The Minister responsible for the Covid-19 response says introducing pre-departure testing for people from the UK will come at an additional cost and covering it would “largely fall on the passengers”.
It comes as the Government today announced it looked to introduce pre-departure testing for people coming from the UK from about mid-January.
Chris Hipkins said details of the initiative were still being worked through. But, it would likely require passengers to produce a certified Covid-19 test result.
The Government still had to determine who exactly would be looking at that documentation to allow someone to fly.
He said those who tested positive for Covid-19 could legally be stopped from boarding a plane.
“But we’re not blind to the fact it could leave some people in quite a lot of difficulty,” Hipkins added, noting it would only affect a “very small number of people”.
“There are some issues that we need to work through.
“For example, if someone’s coming home because they are in difficulty, they may have run out of money … we would need to make sure we can support them in that period while they are recovering from Covid-19 so they can make their safe passage back to New Zealand.
He said logistics also needed to be organised with various airlines before the pre-departure tests were implemented. This was because there were currently no direct flights from the UK to New Zealand, and several countries had closed their borders to the UK after it identified a new, more contagious variant of Covid-19.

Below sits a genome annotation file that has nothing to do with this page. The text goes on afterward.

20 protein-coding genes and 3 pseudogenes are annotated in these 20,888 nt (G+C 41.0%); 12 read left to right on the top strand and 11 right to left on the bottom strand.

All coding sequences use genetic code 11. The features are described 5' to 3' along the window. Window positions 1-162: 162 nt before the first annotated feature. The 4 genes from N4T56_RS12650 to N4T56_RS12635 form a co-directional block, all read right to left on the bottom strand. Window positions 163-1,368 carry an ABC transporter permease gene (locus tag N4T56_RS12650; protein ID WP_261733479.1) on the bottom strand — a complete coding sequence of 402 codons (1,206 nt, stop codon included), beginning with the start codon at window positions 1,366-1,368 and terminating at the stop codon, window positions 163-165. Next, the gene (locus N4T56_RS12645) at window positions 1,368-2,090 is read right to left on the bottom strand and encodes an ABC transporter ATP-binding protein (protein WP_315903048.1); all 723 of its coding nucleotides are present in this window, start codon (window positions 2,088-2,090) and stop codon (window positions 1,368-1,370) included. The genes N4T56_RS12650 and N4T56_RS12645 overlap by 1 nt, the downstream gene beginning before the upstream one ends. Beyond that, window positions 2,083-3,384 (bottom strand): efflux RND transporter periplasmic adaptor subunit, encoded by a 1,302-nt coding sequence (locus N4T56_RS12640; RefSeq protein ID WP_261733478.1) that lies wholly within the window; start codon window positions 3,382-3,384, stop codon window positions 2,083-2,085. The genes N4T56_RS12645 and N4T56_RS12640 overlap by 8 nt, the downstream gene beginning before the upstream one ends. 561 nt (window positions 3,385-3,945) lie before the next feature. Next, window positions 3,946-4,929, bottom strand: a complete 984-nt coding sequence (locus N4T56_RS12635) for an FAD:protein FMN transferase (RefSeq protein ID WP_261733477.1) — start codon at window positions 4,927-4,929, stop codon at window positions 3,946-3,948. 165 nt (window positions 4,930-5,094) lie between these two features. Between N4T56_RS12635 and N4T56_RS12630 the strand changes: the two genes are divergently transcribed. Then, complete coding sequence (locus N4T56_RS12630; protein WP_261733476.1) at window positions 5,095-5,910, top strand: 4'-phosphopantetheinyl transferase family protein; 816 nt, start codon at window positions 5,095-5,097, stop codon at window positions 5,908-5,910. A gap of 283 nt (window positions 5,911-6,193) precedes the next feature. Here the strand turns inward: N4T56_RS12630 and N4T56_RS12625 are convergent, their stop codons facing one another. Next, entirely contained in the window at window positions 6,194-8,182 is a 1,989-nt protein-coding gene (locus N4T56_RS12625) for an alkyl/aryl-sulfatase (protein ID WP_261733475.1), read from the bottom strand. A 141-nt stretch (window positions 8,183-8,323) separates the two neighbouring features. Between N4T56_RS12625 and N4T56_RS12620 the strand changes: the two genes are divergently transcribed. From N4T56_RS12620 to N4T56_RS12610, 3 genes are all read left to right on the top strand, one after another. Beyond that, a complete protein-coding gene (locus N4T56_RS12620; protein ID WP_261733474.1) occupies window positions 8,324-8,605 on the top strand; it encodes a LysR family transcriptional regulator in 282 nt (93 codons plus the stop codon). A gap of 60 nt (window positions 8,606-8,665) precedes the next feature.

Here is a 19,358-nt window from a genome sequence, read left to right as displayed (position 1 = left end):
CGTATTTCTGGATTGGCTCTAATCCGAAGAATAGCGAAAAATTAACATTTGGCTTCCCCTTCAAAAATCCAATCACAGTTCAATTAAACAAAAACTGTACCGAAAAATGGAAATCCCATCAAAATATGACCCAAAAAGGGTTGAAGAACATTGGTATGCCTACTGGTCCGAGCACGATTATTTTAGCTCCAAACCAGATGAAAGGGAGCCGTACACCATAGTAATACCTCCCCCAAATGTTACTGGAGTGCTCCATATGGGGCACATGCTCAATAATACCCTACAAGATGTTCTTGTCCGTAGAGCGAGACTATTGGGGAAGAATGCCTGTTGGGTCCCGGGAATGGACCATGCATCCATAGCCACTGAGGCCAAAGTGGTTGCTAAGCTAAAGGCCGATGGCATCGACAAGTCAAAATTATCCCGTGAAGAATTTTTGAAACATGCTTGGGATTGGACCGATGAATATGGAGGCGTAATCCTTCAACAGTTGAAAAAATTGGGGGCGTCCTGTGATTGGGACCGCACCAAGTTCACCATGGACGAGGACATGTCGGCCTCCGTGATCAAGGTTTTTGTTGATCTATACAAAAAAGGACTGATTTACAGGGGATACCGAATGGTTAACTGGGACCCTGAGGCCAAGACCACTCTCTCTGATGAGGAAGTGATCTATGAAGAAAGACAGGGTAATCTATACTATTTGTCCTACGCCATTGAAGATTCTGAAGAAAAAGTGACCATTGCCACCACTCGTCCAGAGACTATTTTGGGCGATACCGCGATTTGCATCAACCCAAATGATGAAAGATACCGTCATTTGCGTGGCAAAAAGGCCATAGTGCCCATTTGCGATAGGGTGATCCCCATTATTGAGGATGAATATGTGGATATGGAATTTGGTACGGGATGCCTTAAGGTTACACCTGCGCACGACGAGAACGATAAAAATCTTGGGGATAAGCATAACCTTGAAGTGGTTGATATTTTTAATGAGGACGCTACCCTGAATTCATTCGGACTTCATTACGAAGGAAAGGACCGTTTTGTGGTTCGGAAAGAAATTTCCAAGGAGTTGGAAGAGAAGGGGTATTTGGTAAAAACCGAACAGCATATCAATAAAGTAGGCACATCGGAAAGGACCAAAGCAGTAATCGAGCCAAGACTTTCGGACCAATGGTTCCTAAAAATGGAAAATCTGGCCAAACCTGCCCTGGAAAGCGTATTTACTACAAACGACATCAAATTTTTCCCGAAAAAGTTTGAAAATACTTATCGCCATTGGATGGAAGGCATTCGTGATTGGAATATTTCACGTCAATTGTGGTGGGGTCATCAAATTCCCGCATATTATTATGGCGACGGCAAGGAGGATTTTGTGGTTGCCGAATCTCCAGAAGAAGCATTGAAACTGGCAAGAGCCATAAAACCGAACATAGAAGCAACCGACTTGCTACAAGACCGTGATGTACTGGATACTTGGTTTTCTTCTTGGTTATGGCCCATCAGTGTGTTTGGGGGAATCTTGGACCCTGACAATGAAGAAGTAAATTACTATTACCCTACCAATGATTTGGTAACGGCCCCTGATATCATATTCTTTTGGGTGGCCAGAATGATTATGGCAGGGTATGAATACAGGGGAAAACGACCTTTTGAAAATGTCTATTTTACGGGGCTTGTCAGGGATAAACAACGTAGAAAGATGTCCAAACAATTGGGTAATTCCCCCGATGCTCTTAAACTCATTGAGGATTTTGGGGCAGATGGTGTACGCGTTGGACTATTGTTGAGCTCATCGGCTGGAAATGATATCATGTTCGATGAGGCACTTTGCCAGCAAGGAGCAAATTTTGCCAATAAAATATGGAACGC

Hipkins acknowledged the pre-departure tests would mean those wanting to return to New Zealand would have to go through additional steps.
“We haven't implemented pre-departure testing yet because we do want to give people plenty of lead-time before we did anything like that.”
Regardless of the results of the pre-departure test, returnees would still stay in a managed isolation facility for 14 days, Hipkins said.
He announced earlier this morning additional testing at day zero or one for people coming to New Zealand from the UK or the US would be implemented from midnight on December 31.
“The new testing will be in addition to the current day three and day 12 tests. The returnees will also be required to be in isolation or quarantine in their allocated room at a facility until their initial test has returned a result.”
The early testing would allow people to be transferred to quarantine facilities earlier, if required, Hipkins said.
“New Zealand has heightened concerns about the new variants of the virus and their potential to spread more rapidly, and the ongoing high rates of infection in some countries.”